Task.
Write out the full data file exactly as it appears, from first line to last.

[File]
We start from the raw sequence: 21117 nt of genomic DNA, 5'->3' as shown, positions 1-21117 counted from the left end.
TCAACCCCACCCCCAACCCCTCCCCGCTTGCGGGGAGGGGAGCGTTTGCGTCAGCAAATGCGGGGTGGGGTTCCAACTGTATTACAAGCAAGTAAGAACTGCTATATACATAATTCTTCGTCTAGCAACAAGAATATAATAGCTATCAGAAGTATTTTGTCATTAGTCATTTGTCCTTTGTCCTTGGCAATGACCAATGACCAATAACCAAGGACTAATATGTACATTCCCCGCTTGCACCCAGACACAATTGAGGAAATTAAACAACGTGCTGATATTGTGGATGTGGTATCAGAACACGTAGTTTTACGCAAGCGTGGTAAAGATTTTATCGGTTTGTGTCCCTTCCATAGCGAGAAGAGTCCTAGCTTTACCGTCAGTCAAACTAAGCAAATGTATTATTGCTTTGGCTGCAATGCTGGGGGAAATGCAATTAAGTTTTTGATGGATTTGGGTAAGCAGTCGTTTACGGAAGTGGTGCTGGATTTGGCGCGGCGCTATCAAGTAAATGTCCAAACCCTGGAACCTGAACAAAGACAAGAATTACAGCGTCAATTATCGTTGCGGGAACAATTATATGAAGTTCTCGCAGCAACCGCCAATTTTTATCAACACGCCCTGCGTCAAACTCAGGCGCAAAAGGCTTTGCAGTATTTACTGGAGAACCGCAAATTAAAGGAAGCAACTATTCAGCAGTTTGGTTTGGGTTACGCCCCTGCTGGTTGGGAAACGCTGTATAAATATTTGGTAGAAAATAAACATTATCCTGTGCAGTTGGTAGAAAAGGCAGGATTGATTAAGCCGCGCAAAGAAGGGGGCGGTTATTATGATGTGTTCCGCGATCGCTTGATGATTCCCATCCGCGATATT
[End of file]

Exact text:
We start from the raw sequence: 21117 nt of genomic DNA, 5'->3' as shown, positions 1-21117 counted from the left end.
TCAACCCCACCCCCAACCCCTCCCCGCTTGCGGGGAGGGGAGCGTTTGCGTCAGCAAATGCGGGGTGGGGTTCCAACTGTATTACAAGCAAGTAAGAACTGCTATATACATAATTCTTCGTCTAGCAACAAGAATATAATAGCTATCAGAAGTATTTTGTCATTAGTCATTTGTCCTTTGTCCTTGGCAATGACCAATGACCAATAACCAAGGACTAATATGTACATTCCCCGCTTGCACCCAGACACAATTGAGGAAATTAAACAACGTGCTGATATTGTGGATGTGGTATCAGAACACGTAGTTTTACGCAAGCGTGGTAAAGATTTTATCGGTTTGTGTCCCTTCCATAGCGAGAAGAGTCCTAGCTTTACCGTCAGTCAAACTAAGCAAATGTATTATTGCTTTGGCTGCAATGCTGGGGGAAATGCAATTAAGTTTTTGATGGATTTGGGTAAGCAGTCGTTTACGGAAGTGGTGCTGGATTTGGCGCGGCGCTATCAAGTAAATGTCCAAACCCTGGAACCTGAACAAAGACAAGAATTACAGCGTCAATTATCGTTGCGGGAACAATTATATGAAGTTCTCGCAGCAACCGCCAATTTTTATCAACACGCCCTGCGTCAAACTCAGGCGCAAAAGGCTTTGCAGTATTTACTGGAGAACCGCAAATTAAAGGAAGCAACTATTCAGCAGTTTGGTTTGGGTTACGCCCCTGCTGGTTGGGAAACGCTGTATAAATATTTGGTAGAAAATAAACATTATCCTGTGCAGTTGGTAGAAAAGGCAGGATTGATTAAGCCGCGCAAAGAAGGGGGCGGTTATTATGATGTGTTCCGCGATCGCTTGATGATTCCCATCCGCGATATT